Those are just small pieces of ways I’ve found to celebrate this strange fandom that makes you feel like you’re connected to something that’s universal. Finally, I understand what the hell’s going on with folks of the Trek and Wars persuasion.

I’ve been fascinated by the Ood, seriously disturbed by the Cybermen, discovered I can say without hesitation who my Doctor is (Ten), and what my favorite episode is (Blink), nevermind my favorite companion (Donna). When the Pandorica opened, I left my room in a daze and needed a hug. And every once a while I find myself looking to the skies and wondering, if I glanced at the right moment, I might catch a blue police box whizzing by.

Crazy notion, of course. But still. Wouldn’t that be amazing?

With or without that box, the spirit of the whole thing’s worth taking out with you into the world. We could all stand to be a little more Doctor-y. Any and all of them will suffice. Come on now, allons-y! Just take your pick, open the door to the adventure that lies ahead, grab that hand that tells you it’s all going to be alright, and get ready to run.

Oh, and of course…


What Fresh Hell is This?

There are few stranger planes of existence than the world of online dating.

Knowing what this is now about, if you feel the title is now a bit dramatic, I assure you it’s not. So there.

First, a few semi embarrassing statements to help set the stage for this little affair: I could be classified as what’s known as a ‘Late Bloomer’. I’ve had many strange and varied experiences, but enough little ‘rites of passage’ seem to’ve passed me by to raise eyebrows. One of them is dating. Until recently, this never seemed like that big a deal. Suddenly though, and it could have something to do with being halfway to thirty… It is.

So in the spirit of not dying a spinster, I threw up a profile on Let’s Date, the Suicide Girls’s dating app. I called it a social experiment; it’d be fascinating to see if I got any responses at all. You create a card with enough statements to define yourself to the rest of the world (somehow), and people decide whether or not they’re into that. If they like you, they hit a button, and you’re told someone likes you. Eventually, if you come across their card and decide you like them and happen to hit the button as well, you’re told you’re a match and a date is (usually) set.

My very first match? A cute yet quirky girl (I’m Bisexual, by the by.), who shared enough interests with me to get me interested. It all seemed perfectly harmless… Until I happened to scroll down and catch her Twitter page.

Turns out she’s a Financial Dominatrix.

I won’t say her name on here, that’d be unkind. But after reading through her feed, where men of all kinds begged for her attention in some pretty scary/hysterical ways, and going through her website where there was more of the same… I chickened out. It’s not that I would never, but… Not right now.

Not too long after that, after some equally strange interactions, I pulled myself off the app. Thinking for some strange reason that a new spot would be better, I then threw up a profile on OKCupid. Again, I operated under the giggle worthy ploy of it being a ‘social experiment’.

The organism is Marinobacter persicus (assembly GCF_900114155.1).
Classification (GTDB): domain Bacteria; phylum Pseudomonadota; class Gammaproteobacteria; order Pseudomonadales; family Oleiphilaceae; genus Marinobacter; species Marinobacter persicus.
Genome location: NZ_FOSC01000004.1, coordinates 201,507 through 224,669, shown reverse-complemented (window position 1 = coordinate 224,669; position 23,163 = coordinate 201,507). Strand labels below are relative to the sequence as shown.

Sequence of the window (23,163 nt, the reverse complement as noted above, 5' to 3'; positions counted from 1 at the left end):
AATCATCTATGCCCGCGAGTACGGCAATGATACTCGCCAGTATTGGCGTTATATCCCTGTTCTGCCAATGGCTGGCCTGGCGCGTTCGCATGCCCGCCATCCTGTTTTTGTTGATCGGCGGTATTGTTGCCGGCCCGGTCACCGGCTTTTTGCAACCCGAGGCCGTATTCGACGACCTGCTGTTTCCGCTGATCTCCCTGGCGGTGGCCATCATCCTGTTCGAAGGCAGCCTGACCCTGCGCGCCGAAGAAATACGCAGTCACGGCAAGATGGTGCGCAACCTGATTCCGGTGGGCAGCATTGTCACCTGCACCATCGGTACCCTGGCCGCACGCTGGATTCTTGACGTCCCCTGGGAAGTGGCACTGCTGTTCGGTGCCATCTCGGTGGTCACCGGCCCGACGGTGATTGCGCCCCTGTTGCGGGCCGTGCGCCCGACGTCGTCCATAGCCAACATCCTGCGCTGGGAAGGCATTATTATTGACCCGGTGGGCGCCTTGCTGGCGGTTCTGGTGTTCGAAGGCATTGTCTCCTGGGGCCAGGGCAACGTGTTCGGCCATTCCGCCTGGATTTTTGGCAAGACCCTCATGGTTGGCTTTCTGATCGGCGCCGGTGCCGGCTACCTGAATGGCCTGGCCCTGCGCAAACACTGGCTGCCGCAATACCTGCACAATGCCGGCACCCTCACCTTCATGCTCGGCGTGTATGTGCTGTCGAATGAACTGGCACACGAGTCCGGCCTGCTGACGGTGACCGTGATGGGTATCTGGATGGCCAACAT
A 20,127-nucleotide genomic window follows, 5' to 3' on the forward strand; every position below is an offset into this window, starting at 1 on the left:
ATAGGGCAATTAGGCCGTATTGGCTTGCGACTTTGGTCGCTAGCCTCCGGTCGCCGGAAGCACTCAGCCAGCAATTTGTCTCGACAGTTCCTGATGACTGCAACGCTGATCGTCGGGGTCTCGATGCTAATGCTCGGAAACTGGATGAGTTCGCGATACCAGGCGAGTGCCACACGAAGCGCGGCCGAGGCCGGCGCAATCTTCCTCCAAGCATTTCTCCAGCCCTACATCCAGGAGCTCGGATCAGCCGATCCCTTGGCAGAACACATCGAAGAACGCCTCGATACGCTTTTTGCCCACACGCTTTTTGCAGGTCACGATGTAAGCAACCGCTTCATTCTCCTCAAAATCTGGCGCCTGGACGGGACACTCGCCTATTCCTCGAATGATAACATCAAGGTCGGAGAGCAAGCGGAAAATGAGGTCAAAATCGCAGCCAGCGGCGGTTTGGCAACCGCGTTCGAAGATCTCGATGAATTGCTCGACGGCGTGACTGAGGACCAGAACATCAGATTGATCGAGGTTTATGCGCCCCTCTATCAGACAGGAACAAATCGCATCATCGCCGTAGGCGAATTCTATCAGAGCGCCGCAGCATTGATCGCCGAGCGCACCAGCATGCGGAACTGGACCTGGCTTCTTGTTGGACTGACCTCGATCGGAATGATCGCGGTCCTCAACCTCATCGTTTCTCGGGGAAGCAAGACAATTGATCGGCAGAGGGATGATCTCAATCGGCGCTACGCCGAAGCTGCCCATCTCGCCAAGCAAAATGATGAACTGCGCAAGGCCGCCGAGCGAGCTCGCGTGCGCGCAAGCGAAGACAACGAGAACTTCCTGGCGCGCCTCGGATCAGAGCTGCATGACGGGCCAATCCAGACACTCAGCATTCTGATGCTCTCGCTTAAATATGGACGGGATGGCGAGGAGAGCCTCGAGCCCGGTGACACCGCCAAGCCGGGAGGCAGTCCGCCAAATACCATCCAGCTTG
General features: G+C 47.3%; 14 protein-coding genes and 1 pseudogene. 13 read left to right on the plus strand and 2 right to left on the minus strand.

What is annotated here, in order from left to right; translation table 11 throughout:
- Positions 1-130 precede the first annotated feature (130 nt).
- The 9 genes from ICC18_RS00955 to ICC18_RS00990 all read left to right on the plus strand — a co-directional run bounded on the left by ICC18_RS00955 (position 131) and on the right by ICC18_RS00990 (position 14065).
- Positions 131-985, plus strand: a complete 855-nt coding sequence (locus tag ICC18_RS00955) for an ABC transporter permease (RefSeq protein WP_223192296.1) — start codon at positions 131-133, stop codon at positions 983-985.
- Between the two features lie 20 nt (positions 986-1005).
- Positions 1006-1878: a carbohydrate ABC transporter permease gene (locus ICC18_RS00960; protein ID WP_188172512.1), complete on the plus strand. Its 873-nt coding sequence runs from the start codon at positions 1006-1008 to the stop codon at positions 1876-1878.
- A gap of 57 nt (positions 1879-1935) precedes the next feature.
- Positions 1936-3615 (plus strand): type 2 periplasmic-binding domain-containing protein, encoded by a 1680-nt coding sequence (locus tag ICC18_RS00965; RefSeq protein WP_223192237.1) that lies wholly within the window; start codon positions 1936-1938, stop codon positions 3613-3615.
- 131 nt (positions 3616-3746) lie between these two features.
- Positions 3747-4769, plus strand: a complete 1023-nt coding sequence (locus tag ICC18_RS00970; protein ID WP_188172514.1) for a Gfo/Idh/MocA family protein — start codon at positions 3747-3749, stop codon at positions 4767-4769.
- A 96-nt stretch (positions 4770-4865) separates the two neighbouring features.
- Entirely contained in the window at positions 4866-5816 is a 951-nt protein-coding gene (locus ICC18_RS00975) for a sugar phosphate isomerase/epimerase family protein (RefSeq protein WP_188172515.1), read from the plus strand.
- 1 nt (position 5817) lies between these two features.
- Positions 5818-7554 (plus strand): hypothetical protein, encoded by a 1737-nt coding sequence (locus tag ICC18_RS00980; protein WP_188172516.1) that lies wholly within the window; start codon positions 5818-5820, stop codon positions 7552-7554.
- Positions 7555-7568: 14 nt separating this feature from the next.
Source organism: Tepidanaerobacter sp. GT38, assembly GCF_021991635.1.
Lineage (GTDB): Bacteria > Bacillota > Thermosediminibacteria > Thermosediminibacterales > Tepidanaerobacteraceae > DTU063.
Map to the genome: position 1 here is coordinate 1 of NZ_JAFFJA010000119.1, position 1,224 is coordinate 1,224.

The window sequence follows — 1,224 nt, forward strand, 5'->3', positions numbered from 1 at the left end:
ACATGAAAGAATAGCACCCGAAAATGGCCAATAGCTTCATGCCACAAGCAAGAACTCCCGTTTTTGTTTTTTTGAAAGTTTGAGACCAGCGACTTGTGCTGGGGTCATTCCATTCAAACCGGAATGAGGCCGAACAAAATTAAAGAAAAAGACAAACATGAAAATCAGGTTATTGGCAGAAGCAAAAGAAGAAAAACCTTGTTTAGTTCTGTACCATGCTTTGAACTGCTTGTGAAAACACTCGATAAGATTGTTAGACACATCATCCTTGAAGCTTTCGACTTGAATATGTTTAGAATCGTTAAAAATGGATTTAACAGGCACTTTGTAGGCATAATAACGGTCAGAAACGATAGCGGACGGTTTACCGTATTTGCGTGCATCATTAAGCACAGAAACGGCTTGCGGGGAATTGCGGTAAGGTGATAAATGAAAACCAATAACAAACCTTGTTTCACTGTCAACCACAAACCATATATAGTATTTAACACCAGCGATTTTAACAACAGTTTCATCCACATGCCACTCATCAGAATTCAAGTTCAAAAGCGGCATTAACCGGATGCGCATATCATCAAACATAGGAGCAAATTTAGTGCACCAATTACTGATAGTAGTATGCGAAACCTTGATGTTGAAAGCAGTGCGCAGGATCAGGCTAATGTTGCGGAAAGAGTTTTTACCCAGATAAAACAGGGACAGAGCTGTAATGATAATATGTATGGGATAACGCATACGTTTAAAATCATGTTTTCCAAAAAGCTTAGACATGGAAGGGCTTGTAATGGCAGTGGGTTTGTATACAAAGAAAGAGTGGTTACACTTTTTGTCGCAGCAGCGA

When the messages actually started coming though, I didn’t have a clue what to do with them.

One guy told me I was a tease. Nothing else. Another guy said I was cute and all, sure, but we had some fo-real sexual disconnects. This, of course, came without me actually answering any sex based personality questions. Girls were either very close to their mothers, or too cool to talk to the likes of me. I tried not to read too much into that. Or any of it, for that matter.

More and more, I found that it was both harder than just going out in public to a bar (Who the hell are you dealing with? Is that picture even real? Craigslist Killer, anyone?), and a hell of a lot easier (If you don’t like them, just stop talking. They can’t follow you. At least… As far as you know.), but still confusing. Really, really confusing.

This did, however, lead me to my first date. I messaged back and forth with a guy for a a while, he seemed reasonably intelligent and made me laugh. This is, by the way, the easiest possible way to win points with me. Make me giggle, you’ve got your foot in the door.

W and I set up a dinner date and met up at six o’ clock sharp. I showed up early and waited inside, compulsively fixing my hair, checking my face (even though it wasn’t made up) in the mirror, wondering if there were any adjustments I could make that would somehow help this process I knew absolutely nothing about. You know, the girly stuff you say you’ll never do until you’re suddenly doing it. You sad bitch.

Suddenly, a tall skinny guy in glasses walks right by me. I smile and say hello, he says hi back, and continues on into the restaurant. It took a few seconds before he realized he’d just passed his own date, and for that date to realize she’d just been stupid enough to look her date in the eye and not recognize him.